During the pandemic, the amount of creative content on the internet multiplied exponentially — as did the number of ways to share it.
When online events began (readings, Q&As, shelf tours, etc.) it was hard to see why we hadn’t been doing them before. Not only are they much cheaper, but they can mean meeting with authors or specialists you’d never meet in real life. And as an author, you can reach an audience you wouldn’t find at your local bookstore — plus thousands more who watch the replay.
There are downsides, of course — the main one being that you miss out on readers who don’t have access to the required technology, or struggle to use it, as well as those who simply prefer buying books and meeting authors in person. Still, odds are that the best book marketing campaigns will continue to involve some virtual element.
To that end, it’s time to get creative with the content you produce and the ways in which you share it. Collaborate with other authors on Instagram Live and read snippets of your work; start a podcast with a friend who’s interested in the same topics as you; or stick to writing and start a blog or pitch articles to websites like LitHub and Electric Literature. Creating this content that’s related to your book is both valuable in itself and a great way to reach new readers!
If you’re stuck for ideas, you could even write (or talk) about your publishing journey, teaching other writers about self-publishing. The audience for this sort of content is always going to be stuffed with book-lovers, so you’ll be tapping into a new pool of readers. And who knows — some of your fans and followers may be useful contacts at some point in the future.
The growth of other formats
As well as changing how people consume short-form creative content, COVID-19 has also impacted how people consume books themselves. Despite big-box stores continuing to drive paperback sales — and the support shown for indie bookstores on social media — ebook sales have risen, as have audiobook sales.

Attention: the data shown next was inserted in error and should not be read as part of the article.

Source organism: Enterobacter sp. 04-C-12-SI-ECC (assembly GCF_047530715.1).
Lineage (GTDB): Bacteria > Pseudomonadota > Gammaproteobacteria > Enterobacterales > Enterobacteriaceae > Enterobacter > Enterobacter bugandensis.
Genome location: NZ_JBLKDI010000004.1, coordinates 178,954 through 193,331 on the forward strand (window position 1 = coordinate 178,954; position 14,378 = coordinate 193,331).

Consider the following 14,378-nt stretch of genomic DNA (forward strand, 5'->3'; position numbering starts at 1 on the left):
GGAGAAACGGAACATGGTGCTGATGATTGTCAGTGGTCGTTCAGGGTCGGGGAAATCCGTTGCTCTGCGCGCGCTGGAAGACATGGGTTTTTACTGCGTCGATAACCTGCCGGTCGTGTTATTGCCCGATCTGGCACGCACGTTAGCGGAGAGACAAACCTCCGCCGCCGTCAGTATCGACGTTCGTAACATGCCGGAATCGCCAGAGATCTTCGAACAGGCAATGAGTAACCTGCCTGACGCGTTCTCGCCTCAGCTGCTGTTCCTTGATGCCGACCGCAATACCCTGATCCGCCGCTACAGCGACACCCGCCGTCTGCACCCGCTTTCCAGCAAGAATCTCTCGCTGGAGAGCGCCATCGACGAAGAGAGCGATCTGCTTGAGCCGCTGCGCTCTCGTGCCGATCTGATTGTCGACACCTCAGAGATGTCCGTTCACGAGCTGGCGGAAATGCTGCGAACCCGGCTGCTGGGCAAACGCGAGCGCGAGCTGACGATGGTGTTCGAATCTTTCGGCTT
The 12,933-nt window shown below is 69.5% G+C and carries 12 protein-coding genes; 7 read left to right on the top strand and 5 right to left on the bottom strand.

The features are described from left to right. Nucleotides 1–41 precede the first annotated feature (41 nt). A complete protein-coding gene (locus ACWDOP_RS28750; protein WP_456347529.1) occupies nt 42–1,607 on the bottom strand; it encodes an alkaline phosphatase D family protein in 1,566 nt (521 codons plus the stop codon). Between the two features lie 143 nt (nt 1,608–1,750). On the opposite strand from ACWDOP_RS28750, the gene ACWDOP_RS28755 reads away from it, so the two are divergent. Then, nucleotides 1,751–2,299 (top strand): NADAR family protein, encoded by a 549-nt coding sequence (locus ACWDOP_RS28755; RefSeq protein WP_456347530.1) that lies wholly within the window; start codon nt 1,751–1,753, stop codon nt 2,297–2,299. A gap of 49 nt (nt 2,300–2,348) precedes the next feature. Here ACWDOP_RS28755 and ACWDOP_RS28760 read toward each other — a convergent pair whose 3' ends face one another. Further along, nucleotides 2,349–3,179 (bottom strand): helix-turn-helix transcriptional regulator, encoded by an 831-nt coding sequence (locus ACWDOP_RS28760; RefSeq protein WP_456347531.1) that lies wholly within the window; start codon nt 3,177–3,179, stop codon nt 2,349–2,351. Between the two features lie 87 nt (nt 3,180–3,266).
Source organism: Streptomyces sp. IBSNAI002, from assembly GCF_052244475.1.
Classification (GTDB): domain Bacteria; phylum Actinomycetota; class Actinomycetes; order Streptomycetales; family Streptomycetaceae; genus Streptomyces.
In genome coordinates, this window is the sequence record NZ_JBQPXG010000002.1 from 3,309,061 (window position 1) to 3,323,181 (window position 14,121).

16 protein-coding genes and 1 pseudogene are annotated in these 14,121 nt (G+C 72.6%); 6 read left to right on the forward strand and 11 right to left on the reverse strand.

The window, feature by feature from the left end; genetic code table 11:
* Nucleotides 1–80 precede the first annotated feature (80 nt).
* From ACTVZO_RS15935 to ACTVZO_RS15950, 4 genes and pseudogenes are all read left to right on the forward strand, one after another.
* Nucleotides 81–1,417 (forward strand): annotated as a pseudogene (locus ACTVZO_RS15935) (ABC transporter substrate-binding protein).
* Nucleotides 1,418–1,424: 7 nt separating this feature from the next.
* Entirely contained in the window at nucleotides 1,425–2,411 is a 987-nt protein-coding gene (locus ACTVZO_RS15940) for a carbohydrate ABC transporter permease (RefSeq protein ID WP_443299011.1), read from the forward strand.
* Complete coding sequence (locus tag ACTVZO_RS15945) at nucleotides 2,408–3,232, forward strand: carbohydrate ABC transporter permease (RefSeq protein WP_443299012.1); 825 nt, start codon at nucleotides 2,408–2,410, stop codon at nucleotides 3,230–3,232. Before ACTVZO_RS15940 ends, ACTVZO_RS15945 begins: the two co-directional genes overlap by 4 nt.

And it’s not just because people couldn’t get to a bookstore. Now that shops are open, these formats continue to thrive: they’re convenient and accessible to a wider audience, not to mention that COVID-19 continues to pose long-term problems to the supply chain of print books. So if you’re an indie author or publisher, and you know how to publish an ebook or make an audiobook, don’t waste any more time. Already got them, you say? Shout it from the rooftops!
Most indie authors know the value of running price promotions on ebooks and audiobooks, getting a coveted spot in a newsletter like BookBub’s, and maybe even running Amazon or BookBub ads. But (sorry to harp on about it), don’t forget that social media channels like Instagram and Twitter can be used for more than just pretty pictures of paperbacks.
Thanks to the pandemic, ARCs have been hard to come by for a while — which meant that authors who previously used them to stage photos during their pre-order period have had to get creative with ebook covers and e-reader photos instead. The results have been gorgeous, so I imagine it’s a trend that’s here to stay. Snippets of audiobooks can also make for particularly enticing content that works to sell all formats of your book; why not take advantage?
I think we can safely conclude that indie book marketing has evolved significantly over the past year or so. And while we’re seeing the return of in-person book sales and events, it seems that the impacts of the COVID-19 shift are here to stay… at least for the near future.
Not that this is a bad thing! As I see it, these changes only give indie authors more ways to have fun and build an engaged audience — a surprisingly strong silver lining after a difficult year.
Savannah Cordova is a writer with Reedsy, a marketplace that connects authors with the world’s best publishing resources and professionals. In her spare time, Savannah enjoys reading contemporary fiction and writing short stories.